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Similes

He gave me a look like I had worms crawling out my eyeballs.


Hi Everyone!

I hope you are all enjoying your week! My week back to work has been okay, just trying to catch up. I didn’t have nearly the amount of emails I thought I would, so that’s good. Revising is going well. It’s slow, but the plot holes are being filled one by one!

So, the title of this post … yeah, I wrote that. Um… what? Tell me that’s not true, you might say.

Sorry folks.

I used to think I knew good examples of similes, but now I’m not sure. I can’t seem to stop writing the weird ones.

So let’s go back to the drawing board… What is a simile? You probably already know, but it never hurts to re-introduce the brain to the actual definition… why not, right?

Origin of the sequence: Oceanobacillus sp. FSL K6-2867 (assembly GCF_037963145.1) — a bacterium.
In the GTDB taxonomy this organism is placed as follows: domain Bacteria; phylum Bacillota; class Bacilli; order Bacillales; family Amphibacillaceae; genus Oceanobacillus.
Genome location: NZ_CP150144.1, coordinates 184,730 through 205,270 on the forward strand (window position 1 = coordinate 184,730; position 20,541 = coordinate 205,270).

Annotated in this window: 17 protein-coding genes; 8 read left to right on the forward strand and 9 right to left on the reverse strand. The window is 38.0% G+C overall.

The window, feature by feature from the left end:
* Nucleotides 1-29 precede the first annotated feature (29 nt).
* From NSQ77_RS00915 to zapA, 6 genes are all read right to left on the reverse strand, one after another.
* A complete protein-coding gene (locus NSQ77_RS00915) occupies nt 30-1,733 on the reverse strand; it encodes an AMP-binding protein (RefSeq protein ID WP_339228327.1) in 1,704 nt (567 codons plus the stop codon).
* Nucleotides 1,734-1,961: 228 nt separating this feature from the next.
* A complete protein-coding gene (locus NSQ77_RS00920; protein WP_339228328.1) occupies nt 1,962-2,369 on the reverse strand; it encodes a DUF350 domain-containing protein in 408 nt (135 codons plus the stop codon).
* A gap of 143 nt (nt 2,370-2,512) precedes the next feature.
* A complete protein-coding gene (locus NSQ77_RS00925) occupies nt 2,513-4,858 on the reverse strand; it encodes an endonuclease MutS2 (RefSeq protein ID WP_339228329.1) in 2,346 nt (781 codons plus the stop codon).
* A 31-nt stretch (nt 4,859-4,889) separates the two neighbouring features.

sim⋅i⋅le

–noun
1. a figure of speech in which two unlike things are explicitly compared, as in “she is like a rose.

2. an instance of such a figure of speech or a use of words exemplifying it.

source http://dictionary.reference.com

So on to my dilemma, I love similes, but when is too much. I don’t want them to distract from the story. Unfortunately, when my critique partner takes notice of the many similes and their collective weirdness, it’s time to re-examine their existence in the story.

This is one she liked, “We both looked through our prospective boxes searching for the two kills the Senator ordered like menu items at a restaurant.”
I’m not sure if all similes are created equal. Maybe there will be a reader that likes my wacky animal/insect similes, but more often than not, the comparisons will distract from the story, so thus, they must go. *sniff*

So.. I’m curious, what type of similes do you use? Do you have any funny or unique ones you want to share?

Have a great rest of the week!

Pic courtesy of www.tnellen.com/cybereng/lit_terms/simile.html

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